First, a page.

On July 1, 2011, EarthRights International filed a friend of the court brief in the U.S. Court of Appeals for the Ninth Circuit in support of corporate liability for complicity in violations of international law, in a case where children allege that they performed slave labor on cocoa plantations that supply chocolate to Nestle and other companies.

In 2005, three Malian children who allegedly performed slave labor on plantations in the Ivory Coast sued Nestle in federal district court in Los Angeles. Nestle purchased cocoa from the plantations where the children allegedly worked 12 to 14 hour days with no pay, were routinely beaten and whipped, and were threatened with guns. The suit alleged that Nestle was well aware of the conditions on the plantations but, nevertheless, prioritized the bottom line and bought the cheaper cocoa, arguing that Nestle was liable for violations of international law under the U.S. Alien Tort Statute (ATS). However, the District Court for the Central District of California dismissed the suit in September 2010, finding that corporations cannot be held liable for violations of international law. The plaintiffs appealed to the U.S. Court of Appeals.

ERI’s amicus brief to the Ninth Circuit supports the children’s claims, and presents arguments about corporate liability and liability for aiding and abetting abuses that ERI has previously made in several other amicus briefs. First, ERI’s brief argues that issues of corporate complicity in ATS cases should be governed by the same common-law rules that generally govern cases in US courts; special rules of corporate immunity should not be created in cases of serious human rights abuses. Second, the brief suggests that defendants should be held liable when they knowingly provide substantial assistance to perpetrators in the commission of human rights abuses. Finally, the brief argues that the corporations should be held liable under the ATS on the same basis as any person; indeed, corporations are often given constitutional rights, and nothing in international law suggests corporate immunity.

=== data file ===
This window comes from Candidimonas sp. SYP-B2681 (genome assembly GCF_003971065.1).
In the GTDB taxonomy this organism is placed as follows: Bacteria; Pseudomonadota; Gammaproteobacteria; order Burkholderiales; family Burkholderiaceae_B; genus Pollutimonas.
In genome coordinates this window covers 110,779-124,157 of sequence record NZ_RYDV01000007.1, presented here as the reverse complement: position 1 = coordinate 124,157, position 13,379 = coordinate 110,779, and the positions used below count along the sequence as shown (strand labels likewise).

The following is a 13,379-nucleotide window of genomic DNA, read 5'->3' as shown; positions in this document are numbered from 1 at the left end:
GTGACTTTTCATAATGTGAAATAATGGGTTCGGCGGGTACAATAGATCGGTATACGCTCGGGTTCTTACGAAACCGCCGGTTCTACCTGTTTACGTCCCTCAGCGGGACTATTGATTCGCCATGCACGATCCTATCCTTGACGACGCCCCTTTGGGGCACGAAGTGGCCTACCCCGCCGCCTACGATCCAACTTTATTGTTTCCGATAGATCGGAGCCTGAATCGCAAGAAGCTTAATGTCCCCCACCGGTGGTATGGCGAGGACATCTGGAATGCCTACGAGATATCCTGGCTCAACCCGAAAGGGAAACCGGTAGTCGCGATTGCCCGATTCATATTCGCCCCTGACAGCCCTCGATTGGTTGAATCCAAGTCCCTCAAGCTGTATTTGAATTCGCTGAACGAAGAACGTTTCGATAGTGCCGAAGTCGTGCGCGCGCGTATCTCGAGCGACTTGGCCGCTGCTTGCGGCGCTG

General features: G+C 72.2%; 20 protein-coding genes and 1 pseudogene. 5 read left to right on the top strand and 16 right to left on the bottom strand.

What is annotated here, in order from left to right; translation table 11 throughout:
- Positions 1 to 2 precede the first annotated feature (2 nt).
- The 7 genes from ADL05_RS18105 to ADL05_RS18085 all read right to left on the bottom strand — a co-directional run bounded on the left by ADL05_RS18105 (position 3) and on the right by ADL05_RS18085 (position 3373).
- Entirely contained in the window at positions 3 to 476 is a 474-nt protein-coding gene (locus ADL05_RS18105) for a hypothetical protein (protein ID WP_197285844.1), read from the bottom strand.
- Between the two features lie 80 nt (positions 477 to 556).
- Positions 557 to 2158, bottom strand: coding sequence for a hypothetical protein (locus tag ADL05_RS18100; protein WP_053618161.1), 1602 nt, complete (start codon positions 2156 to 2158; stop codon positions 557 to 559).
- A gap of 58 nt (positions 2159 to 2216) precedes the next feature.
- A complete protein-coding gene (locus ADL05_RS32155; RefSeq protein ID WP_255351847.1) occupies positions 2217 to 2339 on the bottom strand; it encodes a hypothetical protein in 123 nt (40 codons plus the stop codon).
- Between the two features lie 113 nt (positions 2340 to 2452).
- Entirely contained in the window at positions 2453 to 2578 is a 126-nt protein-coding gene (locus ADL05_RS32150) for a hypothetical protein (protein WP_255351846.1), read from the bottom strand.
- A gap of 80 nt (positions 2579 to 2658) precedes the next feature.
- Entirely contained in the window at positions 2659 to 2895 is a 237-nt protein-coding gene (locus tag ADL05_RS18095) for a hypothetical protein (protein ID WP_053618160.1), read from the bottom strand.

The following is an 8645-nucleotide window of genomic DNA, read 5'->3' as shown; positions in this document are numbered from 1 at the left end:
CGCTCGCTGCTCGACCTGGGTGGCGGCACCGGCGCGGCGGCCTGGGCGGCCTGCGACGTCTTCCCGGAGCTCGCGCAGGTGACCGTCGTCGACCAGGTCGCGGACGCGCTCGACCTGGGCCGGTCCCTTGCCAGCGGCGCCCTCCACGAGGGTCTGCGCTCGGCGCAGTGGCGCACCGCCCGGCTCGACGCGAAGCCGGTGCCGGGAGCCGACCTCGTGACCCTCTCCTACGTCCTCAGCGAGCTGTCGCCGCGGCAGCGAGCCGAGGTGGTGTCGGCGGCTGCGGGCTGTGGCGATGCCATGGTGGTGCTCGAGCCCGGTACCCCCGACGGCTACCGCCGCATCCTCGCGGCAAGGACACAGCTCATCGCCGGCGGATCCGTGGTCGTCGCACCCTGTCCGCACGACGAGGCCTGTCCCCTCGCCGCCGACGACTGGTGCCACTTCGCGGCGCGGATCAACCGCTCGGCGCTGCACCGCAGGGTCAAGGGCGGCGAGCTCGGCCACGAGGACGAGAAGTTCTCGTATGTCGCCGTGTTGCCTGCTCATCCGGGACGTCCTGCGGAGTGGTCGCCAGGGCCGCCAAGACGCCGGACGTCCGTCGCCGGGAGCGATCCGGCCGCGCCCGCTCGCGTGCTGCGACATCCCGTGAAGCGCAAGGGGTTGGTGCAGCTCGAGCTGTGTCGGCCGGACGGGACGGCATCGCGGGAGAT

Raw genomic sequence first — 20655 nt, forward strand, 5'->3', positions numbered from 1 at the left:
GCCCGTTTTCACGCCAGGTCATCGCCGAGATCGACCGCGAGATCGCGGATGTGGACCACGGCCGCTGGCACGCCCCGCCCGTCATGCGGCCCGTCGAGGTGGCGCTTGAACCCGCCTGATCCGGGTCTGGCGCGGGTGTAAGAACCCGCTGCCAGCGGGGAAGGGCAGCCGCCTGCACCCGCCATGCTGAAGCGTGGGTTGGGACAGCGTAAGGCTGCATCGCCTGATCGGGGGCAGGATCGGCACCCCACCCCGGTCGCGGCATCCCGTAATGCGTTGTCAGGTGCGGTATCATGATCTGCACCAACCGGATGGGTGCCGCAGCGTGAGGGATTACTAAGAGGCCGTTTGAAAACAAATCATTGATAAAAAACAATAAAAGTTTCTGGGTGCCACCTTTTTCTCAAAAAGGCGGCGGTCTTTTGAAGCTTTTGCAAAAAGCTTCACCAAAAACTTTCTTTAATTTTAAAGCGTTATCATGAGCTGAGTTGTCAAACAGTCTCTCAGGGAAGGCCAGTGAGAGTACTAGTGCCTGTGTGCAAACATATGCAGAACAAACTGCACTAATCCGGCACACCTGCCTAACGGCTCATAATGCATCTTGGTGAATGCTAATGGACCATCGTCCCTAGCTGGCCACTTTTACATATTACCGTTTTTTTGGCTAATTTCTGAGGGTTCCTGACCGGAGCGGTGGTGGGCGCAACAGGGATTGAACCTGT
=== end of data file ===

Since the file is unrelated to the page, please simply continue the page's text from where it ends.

Plaintiffs also received three amicus briefs in addition to that from ERI:

  • a group of scholars of the Nuremberg Tribunals argued that corporations complict it Nazi crimes were punished for their complicity, and that a showing that a defendant knew that his actions would assist the abuse was sufficient for criminal liability at Nuremberg–the prosecution did not have to prove that the abettor acted with the purpose that the abuse occur.
  • a group of international law scholars argued that international law contemplates corporate liability for complicity in abuses
  • David Scheffer, who led the U.S.delegation that negotiated the Rome Statute of the International Criminal Court, argued, contrary to what many defendants have claimed, that the fact that the Statute does not include corporate criminal liability does not suggest that international law excludes corporate civil liability, and that the Statute was not intended to require purpose to assist in the abuse.

The defendants also received amicus briefs from the U.S. Chamber of Commerce, the National Association of Manufacturers, and the U.S. Council for International Business. All of the amicus briefs, as well as the parties’ briefs, the First Amended Complaint and the district court order dismissing the case are attached below.

For more information on child labor on cocoa plantations, please visit the International Labor Rights Forum’s Cocoa Campaign.